I live and write on Lingít Aaní, and gratefully acknowledge the past, present and future caretakers of this beautiful place, the Jilkaat Kwaan and Jilkoot Kwaan.

“No matter what it is, if you don’t move your eyes and set the pace yourself, your intellect is sentenced to death. The mind, you see, is like a muscle. For it to remain agile and strong, it must work. Television rules that out.” ― Mark Helprin (Winter’s Tale)

Being sick, I was on the iPad and phone a lot. Too much. It’s not good when Chip asks me, “What are you are looking at?” Or when I’m tapping the screen,  “Who are you talking to?” Never mind that he’s watching one live game and one recorded, and shouting over Michigan or the Huskies.

When I was growing up my mother considered television to be the gateway to heroin. She read Neil Postman in the New York Times, and later sent me his book on TV, Amusing Ourselves to Death. I don’t know if it was before or after that she began calling the TV set” the plug in drug.”  She was a teacher, but didn’t approve of Sesame Street because she said it was still TV, and noted that there was always something educational to watch but the action itself was mind-numbing.

That’s why today, after all the football games yesterday, and a week of watching shows on the iPad about  Indian matchmaking, Blue Zones, Christmas in Norway– when Chip asked if I wanted to walk in the woods I said of course. (My to-do list could wait.) I don’t know how we got on the subject, maybe because we were somewhere without cell service, we talked about phones. My  small-town Pennsylvania grandmother had a party line, his childhood home in rural Massachusetts had one. We both had rotary phones. There was a switchboard at my high school and a pay phone down the hall in my college dorm. I made collect calls home with a dime.  I still know my childhood phone number, and it begins “Oriole six” as in OR 6. I can’t even tell you my children’s numbers because they are in the phone in my pocket. I tap their name and it goes through, with a video if I choose. We FaceTime with grand kids in Australia.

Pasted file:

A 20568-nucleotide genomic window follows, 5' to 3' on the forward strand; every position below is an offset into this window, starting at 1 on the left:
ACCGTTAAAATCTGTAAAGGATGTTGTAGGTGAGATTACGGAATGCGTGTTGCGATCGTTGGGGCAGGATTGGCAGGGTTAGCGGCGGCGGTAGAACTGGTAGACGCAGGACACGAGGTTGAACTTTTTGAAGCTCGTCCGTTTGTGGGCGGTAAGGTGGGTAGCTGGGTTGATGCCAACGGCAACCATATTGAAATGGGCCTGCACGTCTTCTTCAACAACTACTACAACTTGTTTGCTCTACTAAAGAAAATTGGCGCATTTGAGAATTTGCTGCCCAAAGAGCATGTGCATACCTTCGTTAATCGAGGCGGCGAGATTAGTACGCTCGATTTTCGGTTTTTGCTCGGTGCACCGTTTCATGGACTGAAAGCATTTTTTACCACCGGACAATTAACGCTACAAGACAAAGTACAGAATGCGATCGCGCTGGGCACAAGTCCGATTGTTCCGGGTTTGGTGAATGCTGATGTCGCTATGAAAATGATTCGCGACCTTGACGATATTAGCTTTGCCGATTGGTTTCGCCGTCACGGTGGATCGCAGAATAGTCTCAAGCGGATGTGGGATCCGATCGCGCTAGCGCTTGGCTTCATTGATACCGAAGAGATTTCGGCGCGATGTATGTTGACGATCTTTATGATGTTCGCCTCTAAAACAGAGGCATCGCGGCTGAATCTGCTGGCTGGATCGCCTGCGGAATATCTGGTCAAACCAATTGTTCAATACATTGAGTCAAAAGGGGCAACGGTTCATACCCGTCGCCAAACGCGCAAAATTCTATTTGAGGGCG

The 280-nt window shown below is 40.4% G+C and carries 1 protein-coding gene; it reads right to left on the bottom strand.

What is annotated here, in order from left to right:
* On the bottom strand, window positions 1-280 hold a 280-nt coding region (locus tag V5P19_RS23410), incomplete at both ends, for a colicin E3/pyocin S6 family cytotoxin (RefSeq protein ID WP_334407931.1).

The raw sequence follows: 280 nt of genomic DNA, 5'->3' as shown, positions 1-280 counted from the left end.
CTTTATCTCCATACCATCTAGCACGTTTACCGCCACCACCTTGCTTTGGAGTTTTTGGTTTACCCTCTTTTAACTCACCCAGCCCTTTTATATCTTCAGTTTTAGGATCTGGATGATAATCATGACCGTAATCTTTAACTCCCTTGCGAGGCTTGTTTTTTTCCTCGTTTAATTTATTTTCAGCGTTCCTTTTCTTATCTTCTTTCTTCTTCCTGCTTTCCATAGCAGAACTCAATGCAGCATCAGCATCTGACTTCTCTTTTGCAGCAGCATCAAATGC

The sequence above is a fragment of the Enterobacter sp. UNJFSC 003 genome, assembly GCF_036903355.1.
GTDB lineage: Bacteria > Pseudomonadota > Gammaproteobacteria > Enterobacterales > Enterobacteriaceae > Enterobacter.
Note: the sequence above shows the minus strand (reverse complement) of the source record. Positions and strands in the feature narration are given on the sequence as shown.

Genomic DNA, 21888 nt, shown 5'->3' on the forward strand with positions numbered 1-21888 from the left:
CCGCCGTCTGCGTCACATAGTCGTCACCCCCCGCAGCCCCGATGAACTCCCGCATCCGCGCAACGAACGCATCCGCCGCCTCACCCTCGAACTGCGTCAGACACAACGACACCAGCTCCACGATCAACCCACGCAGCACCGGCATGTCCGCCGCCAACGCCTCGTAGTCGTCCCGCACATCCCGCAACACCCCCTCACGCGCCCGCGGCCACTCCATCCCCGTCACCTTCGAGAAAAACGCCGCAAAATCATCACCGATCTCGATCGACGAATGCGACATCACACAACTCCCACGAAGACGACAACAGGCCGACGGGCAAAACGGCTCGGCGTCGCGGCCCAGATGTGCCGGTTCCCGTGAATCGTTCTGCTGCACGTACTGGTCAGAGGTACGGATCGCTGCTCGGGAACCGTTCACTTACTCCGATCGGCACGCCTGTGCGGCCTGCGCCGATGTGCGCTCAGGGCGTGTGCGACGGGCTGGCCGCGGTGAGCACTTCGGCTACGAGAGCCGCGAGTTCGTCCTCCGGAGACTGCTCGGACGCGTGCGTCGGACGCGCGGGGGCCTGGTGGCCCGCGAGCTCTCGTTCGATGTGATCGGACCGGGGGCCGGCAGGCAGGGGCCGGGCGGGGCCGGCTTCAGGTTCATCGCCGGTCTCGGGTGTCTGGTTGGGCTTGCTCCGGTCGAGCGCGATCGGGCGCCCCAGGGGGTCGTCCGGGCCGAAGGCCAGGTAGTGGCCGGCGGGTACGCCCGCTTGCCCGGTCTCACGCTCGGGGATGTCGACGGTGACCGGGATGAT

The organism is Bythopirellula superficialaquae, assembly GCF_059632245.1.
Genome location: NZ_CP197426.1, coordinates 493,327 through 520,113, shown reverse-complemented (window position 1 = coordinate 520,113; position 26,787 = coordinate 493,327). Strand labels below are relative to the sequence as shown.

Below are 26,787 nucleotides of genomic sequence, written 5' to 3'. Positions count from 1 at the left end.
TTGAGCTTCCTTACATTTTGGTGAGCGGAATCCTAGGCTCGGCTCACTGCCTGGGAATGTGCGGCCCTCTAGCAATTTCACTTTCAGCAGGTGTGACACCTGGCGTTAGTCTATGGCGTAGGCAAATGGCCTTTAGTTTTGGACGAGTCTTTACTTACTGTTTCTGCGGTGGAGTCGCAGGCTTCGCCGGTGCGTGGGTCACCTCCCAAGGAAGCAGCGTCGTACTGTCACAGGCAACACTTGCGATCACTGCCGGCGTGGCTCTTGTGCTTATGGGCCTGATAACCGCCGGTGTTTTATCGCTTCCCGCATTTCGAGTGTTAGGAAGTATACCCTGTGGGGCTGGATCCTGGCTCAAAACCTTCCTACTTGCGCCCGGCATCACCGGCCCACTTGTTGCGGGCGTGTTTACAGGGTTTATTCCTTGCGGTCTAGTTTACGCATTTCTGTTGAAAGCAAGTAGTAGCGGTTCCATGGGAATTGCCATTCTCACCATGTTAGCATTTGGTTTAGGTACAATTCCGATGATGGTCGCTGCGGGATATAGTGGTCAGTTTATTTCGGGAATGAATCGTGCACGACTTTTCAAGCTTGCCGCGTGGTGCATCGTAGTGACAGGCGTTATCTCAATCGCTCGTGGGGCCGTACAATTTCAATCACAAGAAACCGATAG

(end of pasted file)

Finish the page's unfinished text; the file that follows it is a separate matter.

Which all got me thinking that the old-fashioned TV looks pretty good these days, since at least when it is on everyone looks at the same screen and can talk about what we see.

I wonder what my mother would say about that? I know she’d love this story,  in spite of herself:

When I got home there was an email from a Haines friend who I don’t see all that often. I didn’t even know he was in Morocco on a 2 month cycling trip. He said he was on his way to a place called Essaouria on the Atlantic coast and stopped in a tiny coffee shop for NusNus ( a drink he says is half coffee and half milk). He sipped and looked up at a TV, “And who should I see but Stojanka.” Our daughter. She was on Dr. Oakley’s show with her dog Wyatt. (The Yukon veterinarian lives in Haines has a reality show.) “It was of course dubbed in Arabic, but it was still quite a surprise to see her in this little village somewhere in the middle of Morocco. Hi to everyone, and Happy New Year!”

Happy New Year, indeed.